running

Preventing Running Injuries: The Gold Standard

June 1, 2017 • By

Running is one of the easiest ways to get exercise and improve our health. You don’t need any fancy equipment, gym membership or even a lot of time, you can just get out the door and go. Because of this, running is becoming one of the most popular ways to exercise and with that, we are getting a lot of running injuries.

And do you know what? 60-70% of running injuries and avoidable.

If we asked a bunch of people in the street they would list of a few possible causes of running injuries such as:

  • Shoe type
  • Foot type
  • Flexibility
  • lack of stretching

We hear that all the time right, “foot pain because my feet are too flat”, “back pain because my hamstrings and too tight”, “knee pain because my shoes aren’t supportive enough”.

Well actually, that’s not true at all; there has been no proven link between foot type and injury and the only shoe that prevents injury is the one that is most comfortable to you – it doesn’t matter what foot type you have.

So the real cause of 60-70 of running injuries?

Training Error

Prevent Running Injuries, PhysioThere is no evidence for stretching, running surface, warming up or cooling down in helping with prevent injury but there is a lot of evidence for injuries caused by an imbalance between training and recovery.(1)

So 2/3rd of all running injuries could be possibly avoided if we just had the right amount of recovery time to go with our training. It’s why the British Journal of Sports Medicine showed that we should be training HARDER and SMARTER, meaning that yes, you should push yourself in training as that is how we improve but then you need the time in between for your body to change and improve.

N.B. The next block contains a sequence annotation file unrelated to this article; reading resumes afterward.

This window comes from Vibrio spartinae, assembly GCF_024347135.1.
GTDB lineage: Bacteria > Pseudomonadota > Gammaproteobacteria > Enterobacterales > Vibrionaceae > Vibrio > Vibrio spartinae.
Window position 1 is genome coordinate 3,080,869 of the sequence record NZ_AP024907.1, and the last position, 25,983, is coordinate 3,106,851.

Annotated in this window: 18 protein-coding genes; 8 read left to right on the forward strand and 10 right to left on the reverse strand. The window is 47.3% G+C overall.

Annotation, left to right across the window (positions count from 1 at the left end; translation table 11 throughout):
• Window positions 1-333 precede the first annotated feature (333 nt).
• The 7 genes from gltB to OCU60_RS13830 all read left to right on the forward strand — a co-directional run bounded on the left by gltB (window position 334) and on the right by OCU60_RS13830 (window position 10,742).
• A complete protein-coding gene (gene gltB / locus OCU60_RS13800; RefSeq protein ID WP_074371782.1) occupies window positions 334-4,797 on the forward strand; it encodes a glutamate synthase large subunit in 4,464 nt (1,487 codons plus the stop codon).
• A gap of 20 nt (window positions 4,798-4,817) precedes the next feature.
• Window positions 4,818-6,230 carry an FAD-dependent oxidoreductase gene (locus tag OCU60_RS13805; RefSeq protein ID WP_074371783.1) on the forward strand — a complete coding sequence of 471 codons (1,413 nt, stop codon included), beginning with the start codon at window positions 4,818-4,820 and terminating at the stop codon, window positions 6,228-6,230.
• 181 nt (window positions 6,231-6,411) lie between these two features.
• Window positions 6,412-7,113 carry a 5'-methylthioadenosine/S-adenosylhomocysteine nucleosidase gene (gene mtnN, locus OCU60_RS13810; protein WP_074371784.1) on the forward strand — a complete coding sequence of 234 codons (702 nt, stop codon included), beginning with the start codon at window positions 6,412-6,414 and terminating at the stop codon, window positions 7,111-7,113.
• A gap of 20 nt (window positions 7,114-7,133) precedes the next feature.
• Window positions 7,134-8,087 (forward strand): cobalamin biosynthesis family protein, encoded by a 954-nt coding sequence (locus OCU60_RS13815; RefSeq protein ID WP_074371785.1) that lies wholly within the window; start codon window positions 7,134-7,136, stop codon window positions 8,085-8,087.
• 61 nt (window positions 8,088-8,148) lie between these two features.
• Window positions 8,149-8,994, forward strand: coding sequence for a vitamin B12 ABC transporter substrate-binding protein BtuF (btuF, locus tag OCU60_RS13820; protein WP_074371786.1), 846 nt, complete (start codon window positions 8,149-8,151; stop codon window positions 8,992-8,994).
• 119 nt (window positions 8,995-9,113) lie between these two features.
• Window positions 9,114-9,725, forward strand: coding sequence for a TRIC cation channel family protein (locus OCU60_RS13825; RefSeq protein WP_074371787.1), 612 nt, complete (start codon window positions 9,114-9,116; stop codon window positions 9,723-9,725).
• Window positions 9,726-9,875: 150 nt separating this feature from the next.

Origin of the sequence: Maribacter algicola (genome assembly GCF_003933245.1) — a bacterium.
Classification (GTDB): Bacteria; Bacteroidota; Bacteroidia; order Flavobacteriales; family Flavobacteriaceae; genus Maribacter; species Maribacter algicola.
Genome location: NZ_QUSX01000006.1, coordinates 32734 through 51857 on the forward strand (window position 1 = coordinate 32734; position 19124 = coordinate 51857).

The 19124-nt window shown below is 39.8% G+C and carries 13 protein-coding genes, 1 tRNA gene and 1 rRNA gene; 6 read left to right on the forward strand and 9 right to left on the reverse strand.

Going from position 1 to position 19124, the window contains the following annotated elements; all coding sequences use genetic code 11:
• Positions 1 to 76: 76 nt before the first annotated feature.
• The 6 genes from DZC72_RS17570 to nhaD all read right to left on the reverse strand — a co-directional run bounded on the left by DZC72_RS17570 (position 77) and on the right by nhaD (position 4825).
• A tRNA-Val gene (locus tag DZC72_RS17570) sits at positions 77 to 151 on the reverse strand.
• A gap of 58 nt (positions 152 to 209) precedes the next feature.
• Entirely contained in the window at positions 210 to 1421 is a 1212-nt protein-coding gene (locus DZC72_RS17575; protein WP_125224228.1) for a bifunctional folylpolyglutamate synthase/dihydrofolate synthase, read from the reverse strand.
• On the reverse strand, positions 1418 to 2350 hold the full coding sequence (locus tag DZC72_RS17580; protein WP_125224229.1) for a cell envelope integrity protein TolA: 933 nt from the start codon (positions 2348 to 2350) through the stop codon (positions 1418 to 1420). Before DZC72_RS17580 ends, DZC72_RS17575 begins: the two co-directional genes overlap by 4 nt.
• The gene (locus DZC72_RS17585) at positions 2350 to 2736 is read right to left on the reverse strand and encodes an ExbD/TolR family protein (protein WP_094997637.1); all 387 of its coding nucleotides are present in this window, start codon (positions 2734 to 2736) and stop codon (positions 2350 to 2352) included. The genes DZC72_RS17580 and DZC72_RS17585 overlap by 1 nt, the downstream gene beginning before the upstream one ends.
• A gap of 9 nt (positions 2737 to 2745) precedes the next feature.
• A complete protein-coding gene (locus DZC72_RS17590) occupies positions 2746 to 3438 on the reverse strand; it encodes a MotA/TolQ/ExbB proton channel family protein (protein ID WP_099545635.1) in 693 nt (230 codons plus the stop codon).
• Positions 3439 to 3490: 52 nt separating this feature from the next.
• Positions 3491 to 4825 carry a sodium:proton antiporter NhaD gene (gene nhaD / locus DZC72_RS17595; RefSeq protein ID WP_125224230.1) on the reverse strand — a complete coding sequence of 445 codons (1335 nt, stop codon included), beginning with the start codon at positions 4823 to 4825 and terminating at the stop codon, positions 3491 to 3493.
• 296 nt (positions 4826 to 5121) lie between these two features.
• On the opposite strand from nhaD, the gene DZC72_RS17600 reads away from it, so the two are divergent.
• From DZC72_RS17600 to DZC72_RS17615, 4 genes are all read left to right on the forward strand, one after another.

And what is Runnersworld’s simplest strategy for making the biggest difference to performance? not surprisingly, it’s Rest and Recovery.

So there it is, the biggest thing you can do to improve performance isn’t to running and far and as much as you can. It’s training smart, working in rest days around your training and following these tips:

  • Get plenty of sleepThe Oregon Project athletes typically get 10–12 hours of sleep per night, as well as another hour nap most days
  • Fuel your body right. The 30 minutes after a run is the time when your body refuel the best so get some cards and protein in ASAP (ideally at a ratio of 4:1
  • Have training holidays. once or twice a year, have a week off from training to refresh the mind and body. It’s better than being forced to take one due to injury or exhaustion right?
  • Have rest days every week. This doesn’t mean you need full rest, but relative rest, it can be swimming, biking or a core day for example